Materials that exhibit considerable electronic conductivity and good stability in fuel atmospheres are interesting candidates to replace of Ni in its current collecting role in Ni-cermet solid oxide fuel cell (SOFC) anodes. The Nb1-xTixO2 rutile system offers particularly high electronic conductivity and has good chemical compatibility with SOFC components and seems an interesting candidate. Of the three stable phases in the Nb2O5-TiO2 system, Nb2TiO7 was chosen as starting composition as it has the highest Ti content and so exhibits the highest conductivity when reduced to rutile. Nb2TiO7 was prepared by standard solid state reaction at 1250 °C for 48 hours in air. Under the reducing conditions of a SOFC anode at 930 °C, it is reduced to rutile Nb0.67Ti0.33O2. The conductivity increases by about 4 orders of magnitude to about 300 Scm-1 between air and fuel atmospheres and the p(O2)-1/6 dependence close to fuel conditions indicates n-type conductivity. Impedance spectra of samples in both oxidising and reducing atmospheres were consistent with electronic domination; any ionic contribution seemed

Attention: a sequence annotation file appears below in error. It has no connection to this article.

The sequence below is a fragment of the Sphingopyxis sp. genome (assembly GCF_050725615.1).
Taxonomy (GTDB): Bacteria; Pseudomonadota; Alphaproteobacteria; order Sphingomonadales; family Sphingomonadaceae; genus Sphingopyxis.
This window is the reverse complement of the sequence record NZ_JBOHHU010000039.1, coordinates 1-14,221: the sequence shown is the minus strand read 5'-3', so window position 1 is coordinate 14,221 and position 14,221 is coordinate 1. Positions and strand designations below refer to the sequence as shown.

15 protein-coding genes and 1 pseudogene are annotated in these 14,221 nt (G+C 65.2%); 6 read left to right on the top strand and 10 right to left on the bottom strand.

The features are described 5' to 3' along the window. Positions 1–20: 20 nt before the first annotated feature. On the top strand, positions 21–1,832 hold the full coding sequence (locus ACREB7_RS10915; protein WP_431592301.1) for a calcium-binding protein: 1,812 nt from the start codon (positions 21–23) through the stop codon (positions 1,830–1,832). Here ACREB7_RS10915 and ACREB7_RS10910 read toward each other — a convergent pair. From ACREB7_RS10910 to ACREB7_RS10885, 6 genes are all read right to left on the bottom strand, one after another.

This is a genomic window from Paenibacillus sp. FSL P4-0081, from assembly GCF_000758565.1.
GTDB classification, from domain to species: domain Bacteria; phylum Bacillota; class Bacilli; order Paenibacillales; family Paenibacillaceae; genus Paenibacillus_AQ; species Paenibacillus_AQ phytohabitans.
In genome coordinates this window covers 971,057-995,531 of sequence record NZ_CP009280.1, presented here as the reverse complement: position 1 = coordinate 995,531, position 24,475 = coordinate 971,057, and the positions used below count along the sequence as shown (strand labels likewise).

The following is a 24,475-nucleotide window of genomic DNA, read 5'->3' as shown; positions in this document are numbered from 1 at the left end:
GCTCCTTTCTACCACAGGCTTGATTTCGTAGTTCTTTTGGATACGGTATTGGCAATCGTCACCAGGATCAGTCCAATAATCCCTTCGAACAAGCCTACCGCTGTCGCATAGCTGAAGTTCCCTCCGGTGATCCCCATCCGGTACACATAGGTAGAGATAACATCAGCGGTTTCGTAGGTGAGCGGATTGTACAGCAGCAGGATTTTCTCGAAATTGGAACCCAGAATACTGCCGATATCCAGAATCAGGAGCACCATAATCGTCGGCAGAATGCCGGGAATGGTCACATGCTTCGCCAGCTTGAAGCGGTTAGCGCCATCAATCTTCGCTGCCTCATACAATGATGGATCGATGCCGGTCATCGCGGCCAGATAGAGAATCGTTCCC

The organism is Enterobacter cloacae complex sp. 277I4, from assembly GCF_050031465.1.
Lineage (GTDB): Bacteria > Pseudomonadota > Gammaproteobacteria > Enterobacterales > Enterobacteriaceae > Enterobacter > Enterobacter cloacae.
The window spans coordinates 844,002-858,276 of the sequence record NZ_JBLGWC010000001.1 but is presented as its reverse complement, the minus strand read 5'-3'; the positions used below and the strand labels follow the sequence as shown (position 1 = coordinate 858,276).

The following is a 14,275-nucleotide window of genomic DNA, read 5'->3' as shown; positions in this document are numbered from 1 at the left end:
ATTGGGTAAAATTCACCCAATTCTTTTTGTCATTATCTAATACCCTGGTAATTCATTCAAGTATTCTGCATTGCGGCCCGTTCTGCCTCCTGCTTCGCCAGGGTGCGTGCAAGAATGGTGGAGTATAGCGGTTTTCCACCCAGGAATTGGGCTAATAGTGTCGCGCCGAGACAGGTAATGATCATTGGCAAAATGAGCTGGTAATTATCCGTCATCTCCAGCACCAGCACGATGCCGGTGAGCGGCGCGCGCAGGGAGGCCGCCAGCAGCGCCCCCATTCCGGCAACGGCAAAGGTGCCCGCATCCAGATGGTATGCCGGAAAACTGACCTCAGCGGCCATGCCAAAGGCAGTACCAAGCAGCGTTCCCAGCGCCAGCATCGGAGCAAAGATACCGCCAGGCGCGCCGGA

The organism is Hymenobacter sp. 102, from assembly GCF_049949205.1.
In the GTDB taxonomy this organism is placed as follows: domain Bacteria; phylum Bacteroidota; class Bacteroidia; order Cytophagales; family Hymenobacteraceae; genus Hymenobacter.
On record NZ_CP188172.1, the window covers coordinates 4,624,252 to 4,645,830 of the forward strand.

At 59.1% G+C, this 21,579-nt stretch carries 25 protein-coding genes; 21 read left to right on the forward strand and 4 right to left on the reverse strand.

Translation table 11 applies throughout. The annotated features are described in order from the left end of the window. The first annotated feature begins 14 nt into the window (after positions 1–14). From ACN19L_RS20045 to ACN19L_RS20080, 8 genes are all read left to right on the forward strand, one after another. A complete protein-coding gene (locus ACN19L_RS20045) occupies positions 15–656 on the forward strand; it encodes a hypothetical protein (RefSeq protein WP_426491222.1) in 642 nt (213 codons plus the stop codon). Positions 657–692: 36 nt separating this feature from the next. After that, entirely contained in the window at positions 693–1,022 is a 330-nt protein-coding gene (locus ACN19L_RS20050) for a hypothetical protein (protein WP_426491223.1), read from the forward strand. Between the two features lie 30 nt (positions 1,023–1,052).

insignificant. Symmetrical cell measurements of Nb2TiO7-x screen-printed electrodes on yttria stabilised zirconia in air were dominated by the series resistance of the electrodes. Under reducing conditions the series resistance was very low; however, there were significant polarisation impedances and also a large diffusion limitation. The poor electrochemical performance is thought to be related to very slow ionic diffusion in the niobate. The polarisation resistance in air was similar in value to that in hydrogen, despite much lower electrode conductivity. Despite the poor electrochemical performance this material still presents many attributes attractive for a current collection function.
|Publication status||Published - 2001|
- Current collector